No video game experience has been more fulfilling for me than the Mass Effect trilogy.
That is quite a bold statement above, but after finally finishing Mass Effect 3 for a second time I can’t think of a better way to put down my opinion on this series of sci-fi games.
I know they aren’t perfect games. I know there are a lot of problems with each one. And I know the universe is just like Star Wars. But here I am with no more Mass Effect story to go through and I’m sincerely bummed. My Shepard’s story is finished. It’s a shame I won’t be able to experience more of the world through his actions, and those actions of his very memorable crew. I believe I will sincerely miss having them around and being part of their world.
Here’s a timeline of my play history:
- Originally started Mass Effect 1 on December 20, 2007 via a friend’s copy
- Played as the default male, named Donovan Shepard, classed as a pure Soldier
- Initially gave up after failing the Luna mission twice and stopped playing
- Picked it back up 5 years later on February 27, 2013
- Chose the asari Liara as my companion
- Finished Mass Effect 1 as a full Paragon (good guy) on March 2, 2013
- Started Mass Effect 2 on March 3, 2013
- Chose to rebuild my Shepard as a Sentinel with base biotic powers
- Completed all the crew loyalty missions
- Bought every ship upgrade
- Saved everyone on the Suicide Mission
- Remained faithful to Liara through the game into Shadow Broker DLC
- Also completed the Zaaed, Kasumi, Normandy Crash site, and Arrival DLC
- Finished Mass Effect 2 as a full Paragon on April 4, 2013
- Started Mass Effect 3 on April 8, 2013
- Completed the From Ashes, Leviathan, and Citadel DLC
- Remained faithful to the end with Liara
- Finished Mass Effect 3 as a level 60 full Paragon on May 20, 2013, choosing the “green” option
- Downloaded the extended cut ending
- Finished the game again for a final time on May 25, 2013 with the extended cut, choosing the “green” option again
Overall Game Time played
- Mass Effect 1 = 34 hours
- Mass Effect 2 = 49 hours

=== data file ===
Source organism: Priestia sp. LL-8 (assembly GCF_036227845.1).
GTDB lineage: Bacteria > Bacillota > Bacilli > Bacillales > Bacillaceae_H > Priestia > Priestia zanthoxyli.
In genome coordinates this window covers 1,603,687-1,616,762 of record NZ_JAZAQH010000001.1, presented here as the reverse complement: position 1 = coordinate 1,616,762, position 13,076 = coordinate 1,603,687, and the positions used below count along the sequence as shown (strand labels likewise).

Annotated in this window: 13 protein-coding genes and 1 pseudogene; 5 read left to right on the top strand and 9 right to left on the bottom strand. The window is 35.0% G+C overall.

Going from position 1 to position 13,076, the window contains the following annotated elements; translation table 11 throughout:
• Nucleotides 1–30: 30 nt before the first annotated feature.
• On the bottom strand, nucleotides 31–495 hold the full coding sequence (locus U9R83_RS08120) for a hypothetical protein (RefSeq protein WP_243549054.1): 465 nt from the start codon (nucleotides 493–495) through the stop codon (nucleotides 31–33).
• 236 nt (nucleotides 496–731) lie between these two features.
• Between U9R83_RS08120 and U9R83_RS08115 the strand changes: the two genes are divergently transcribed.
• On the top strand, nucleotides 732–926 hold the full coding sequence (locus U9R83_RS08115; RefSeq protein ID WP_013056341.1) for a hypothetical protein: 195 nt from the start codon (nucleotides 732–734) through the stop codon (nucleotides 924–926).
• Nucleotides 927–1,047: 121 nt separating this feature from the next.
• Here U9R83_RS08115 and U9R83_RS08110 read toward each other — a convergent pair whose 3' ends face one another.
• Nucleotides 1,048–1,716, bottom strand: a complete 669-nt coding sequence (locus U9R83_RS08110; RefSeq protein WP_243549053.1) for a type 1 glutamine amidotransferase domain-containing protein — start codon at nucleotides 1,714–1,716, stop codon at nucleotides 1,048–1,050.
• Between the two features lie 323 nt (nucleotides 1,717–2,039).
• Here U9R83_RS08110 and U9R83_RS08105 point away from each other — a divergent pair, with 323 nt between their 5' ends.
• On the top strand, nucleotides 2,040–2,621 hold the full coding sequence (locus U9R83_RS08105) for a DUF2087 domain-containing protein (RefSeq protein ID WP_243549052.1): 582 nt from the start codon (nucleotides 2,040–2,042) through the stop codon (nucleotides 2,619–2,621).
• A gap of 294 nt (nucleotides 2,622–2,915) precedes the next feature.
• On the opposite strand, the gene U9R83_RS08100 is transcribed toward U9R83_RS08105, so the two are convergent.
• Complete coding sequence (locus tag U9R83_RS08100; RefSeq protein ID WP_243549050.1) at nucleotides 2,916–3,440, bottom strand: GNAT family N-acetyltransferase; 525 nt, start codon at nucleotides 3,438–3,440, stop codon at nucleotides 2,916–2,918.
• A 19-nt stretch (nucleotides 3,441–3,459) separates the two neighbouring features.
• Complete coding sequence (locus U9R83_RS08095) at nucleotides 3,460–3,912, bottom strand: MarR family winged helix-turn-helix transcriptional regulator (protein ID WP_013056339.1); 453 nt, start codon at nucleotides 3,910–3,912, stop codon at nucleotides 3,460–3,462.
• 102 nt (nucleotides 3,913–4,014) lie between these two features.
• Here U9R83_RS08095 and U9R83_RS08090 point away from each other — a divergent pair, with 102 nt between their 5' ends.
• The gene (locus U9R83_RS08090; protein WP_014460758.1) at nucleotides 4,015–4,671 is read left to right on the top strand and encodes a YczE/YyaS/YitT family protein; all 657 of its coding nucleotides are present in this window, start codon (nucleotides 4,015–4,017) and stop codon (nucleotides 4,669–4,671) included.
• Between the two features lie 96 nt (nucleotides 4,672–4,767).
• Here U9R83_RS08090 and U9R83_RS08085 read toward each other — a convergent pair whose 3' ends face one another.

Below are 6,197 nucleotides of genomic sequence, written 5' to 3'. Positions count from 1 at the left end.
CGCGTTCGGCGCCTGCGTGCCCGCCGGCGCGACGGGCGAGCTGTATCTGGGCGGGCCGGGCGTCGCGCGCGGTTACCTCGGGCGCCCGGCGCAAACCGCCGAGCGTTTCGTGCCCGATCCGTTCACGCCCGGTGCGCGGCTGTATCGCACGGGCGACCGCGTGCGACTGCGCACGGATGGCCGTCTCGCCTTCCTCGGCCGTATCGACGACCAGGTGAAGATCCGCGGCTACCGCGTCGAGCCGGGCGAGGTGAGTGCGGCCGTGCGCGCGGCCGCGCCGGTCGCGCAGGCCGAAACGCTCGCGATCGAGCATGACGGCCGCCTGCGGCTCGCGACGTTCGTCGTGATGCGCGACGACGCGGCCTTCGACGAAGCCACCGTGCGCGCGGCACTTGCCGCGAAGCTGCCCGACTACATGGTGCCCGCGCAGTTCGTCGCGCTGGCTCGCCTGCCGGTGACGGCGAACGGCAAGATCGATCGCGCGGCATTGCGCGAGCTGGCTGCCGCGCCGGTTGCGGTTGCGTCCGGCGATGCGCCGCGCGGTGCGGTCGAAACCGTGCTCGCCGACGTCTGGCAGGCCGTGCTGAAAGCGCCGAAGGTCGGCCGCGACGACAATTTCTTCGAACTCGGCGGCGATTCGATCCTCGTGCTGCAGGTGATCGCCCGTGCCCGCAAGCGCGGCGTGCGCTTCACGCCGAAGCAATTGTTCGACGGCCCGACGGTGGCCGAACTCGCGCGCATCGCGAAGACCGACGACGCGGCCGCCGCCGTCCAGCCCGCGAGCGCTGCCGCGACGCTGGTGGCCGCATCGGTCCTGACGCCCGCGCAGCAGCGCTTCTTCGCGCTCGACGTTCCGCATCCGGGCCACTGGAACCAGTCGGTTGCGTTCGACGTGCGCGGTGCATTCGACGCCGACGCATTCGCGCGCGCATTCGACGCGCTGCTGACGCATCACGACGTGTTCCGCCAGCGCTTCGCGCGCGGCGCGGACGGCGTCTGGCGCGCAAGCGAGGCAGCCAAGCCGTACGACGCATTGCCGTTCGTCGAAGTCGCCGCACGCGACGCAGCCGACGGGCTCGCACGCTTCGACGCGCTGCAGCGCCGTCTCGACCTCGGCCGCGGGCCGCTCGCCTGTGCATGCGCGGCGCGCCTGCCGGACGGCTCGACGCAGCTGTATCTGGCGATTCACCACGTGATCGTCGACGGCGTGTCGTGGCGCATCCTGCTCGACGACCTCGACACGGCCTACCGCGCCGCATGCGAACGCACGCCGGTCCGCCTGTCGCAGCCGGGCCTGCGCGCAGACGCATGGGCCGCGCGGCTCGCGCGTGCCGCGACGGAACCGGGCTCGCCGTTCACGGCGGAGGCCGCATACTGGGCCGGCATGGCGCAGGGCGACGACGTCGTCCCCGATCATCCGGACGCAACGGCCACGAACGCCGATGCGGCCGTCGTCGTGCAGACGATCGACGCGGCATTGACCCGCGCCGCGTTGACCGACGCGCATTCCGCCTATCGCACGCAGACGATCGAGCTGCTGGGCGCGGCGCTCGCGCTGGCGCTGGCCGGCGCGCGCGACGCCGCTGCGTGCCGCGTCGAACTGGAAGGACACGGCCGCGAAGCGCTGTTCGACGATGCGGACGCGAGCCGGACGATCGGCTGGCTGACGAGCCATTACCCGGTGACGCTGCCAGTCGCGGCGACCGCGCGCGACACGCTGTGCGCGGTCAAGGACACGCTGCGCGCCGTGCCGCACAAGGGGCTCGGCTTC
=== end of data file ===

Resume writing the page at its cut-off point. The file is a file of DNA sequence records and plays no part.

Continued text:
- Mass Effect 3 = 64 hours
- TOTAL = 147 hours
That is a whole lot of my life spent to playing some electronic entertainment, more than 6 full days of gaming combined. And even with all that time spent, I’m upset that there isn’t more. And no, multiplayer doesn’t count. I want more stories I can interact with.
Mass Effect 1
The game is essentially just the original Knights of the Old Republic again. The story is slow to start, there is terrible inventory management, individual stats, really long loading times, bad vehicle sequences, and kind of lackluster action. The framerate on the Xbox 360 version are also pretty terrible, dipping into a crawl sometimes during hectic sections. What makes it compelling is the fiction, the characters, the voice work, the music, etc. Of the three games, this one has the most exploration options and most varied paths. To think there are wildly varied choices that you can make in this game that last the entire trilogy, and change its universe, is astounding. As a pure game it’s weak, but as an experience it’s great.
Mass Effect 2
A tremendous improvement over ME1. Right off the bat, the graphics are better, the action’s faster, inventory management doesn’t exist, and overall it’s just simplified. Yes, it turned into more of a shooter (ammo clips and all), but the game is better for it. The character moments really improved this time out with the loyalty missions being a standout. Interrupt-able conversation trees were also a nice surprise. It’s the best game in the trilogy. And a must for this game is the Shadow Broker DLC: top-notch and worthwhile top-to-bottom.
Mass Effect 3
We definitely have an action game now; it’s practically like Gears of War. The gameplay has been finely tuned and it is still an amazing experience. The story beats are some of the strongest yet, and the stakes for the universe are at their bleakest. Seeing familiar faces from the past show up as part of the galaxy ending war was a treat. Shepard’s story ends on a high-note, but his (or her) story is now over.
Choices and being the good guy